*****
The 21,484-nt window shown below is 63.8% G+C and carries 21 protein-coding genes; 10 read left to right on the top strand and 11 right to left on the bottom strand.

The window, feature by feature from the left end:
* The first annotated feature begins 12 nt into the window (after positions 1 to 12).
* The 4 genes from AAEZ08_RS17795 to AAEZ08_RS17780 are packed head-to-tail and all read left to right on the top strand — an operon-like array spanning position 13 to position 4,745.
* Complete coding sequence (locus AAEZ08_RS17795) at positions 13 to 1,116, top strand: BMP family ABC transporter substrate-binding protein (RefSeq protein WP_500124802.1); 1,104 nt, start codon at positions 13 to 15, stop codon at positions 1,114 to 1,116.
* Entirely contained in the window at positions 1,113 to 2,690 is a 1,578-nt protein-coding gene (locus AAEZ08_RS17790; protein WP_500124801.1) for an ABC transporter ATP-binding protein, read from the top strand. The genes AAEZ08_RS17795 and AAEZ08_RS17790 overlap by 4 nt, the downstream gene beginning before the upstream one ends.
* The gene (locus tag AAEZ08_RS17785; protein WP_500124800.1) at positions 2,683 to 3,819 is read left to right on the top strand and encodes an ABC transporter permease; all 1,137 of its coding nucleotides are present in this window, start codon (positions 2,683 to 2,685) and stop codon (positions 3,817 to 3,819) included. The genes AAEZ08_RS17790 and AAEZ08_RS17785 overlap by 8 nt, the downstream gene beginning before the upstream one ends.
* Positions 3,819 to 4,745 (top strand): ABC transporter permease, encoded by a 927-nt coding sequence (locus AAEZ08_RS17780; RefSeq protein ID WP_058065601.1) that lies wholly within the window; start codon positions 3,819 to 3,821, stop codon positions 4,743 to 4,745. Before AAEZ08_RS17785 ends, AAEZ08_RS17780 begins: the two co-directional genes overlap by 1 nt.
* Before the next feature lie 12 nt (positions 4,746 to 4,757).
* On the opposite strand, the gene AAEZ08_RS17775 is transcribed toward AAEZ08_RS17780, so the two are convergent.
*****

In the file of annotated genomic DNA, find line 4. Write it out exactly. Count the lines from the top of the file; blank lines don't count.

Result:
* The 4 genes from AAEZ08_RS17795 to AAEZ08_RS17780 are packed head-to-tail and all read left to right on the top strand — an operon-like array spanning position 13 to position 4,745.